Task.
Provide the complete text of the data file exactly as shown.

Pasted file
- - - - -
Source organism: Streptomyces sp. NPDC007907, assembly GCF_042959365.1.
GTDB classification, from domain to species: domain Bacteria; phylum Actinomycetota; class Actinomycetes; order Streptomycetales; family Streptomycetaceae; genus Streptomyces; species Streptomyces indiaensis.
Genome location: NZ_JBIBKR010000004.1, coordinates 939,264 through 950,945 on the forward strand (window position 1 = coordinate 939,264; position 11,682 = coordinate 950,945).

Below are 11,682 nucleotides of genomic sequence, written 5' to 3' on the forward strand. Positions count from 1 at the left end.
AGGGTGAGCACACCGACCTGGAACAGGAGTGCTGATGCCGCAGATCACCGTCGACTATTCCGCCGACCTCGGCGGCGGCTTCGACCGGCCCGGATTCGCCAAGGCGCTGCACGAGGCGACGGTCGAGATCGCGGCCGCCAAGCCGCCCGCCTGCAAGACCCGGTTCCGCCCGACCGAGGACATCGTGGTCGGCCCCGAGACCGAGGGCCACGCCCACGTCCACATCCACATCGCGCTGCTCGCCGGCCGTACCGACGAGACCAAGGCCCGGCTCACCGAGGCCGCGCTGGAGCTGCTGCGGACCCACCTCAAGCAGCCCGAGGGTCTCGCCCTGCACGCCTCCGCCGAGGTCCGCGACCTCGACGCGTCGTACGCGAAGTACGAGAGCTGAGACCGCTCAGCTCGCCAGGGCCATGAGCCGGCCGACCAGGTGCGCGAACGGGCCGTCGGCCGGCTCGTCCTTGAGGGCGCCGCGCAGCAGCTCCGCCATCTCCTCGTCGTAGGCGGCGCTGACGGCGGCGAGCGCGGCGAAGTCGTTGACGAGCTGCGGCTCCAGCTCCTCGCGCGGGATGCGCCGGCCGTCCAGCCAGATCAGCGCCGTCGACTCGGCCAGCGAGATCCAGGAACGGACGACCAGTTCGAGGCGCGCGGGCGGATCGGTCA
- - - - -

Source organism: Streptomyces sp. NPDC007907, assembly GCF_042959365.1.
GTDB classification, from domain to species: domain Bacteria; phylum Actinomycetota; class Actinomycetes; order Streptomycetales; family Streptomycetaceae; genus Streptomyces; species Streptomyces indiaensis.
Genome location: NZ_JBIBKR010000004.1, coordinates 939,264 through 950,945 on the forward strand (window position 1 = coordinate 939,264; position 11,682 = coordinate 950,945).

Below are 11,682 nucleotides of genomic sequence, written 5' to 3' on the forward strand. Positions count from 1 at the left end.
AGGGTGAGCACACCGACCTGGAACAGGAGTGCTGATGCCGCAGATCACCGTCGACTATTCCGCCGACCTCGGCGGCGGCTTCGACCGGCCCGGATTCGCCAAGGCGCTGCACGAGGCGACGGTCGAGATCGCGGCCGCCAAGCCGCCCGCCTGCAAGACCCGGTTCCGCCCGACCGAGGACATCGTGGTCGGCCCCGAGACCGAGGGCCACGCCCACGTCCACATCCACATCGCGCTGCTCGCCGGCCGTACCGACGAGACCAAGGCCCGGCTCACCGAGGCCGCGCTGGAGCTGCTGCGGACCCACCTCAAGCAGCCCGAGGGTCTCGCCCTGCACGCCTCCGCCGAGGTCCGCGACCTCGACGCGTCGTACGCGAAGTACGAGAGCTGAGACCGCTCAGCTCGCCAGGGCCATGAGCCGGCCGACCAGGTGCGCGAACGGGCCGTCGGCCGGCTCGTCCTTGAGGGCGCCGCGCAGCAGCTCCGCCATCTCCTCGTCGTAGGCGGCGCTGACGGCGGCGAGCGCGGCGAAGTCGTTGACGAGCTGCGGCTCCAGCTCCTCGCGCGGGATGCGCCGGCCGTCCAGCCAGATCAGCGCCGTCGACTCGGCCAGCGAGATCCAGGAACGGACGACCAGTTCGAGGCGCGCGGGCGGATCGGTCA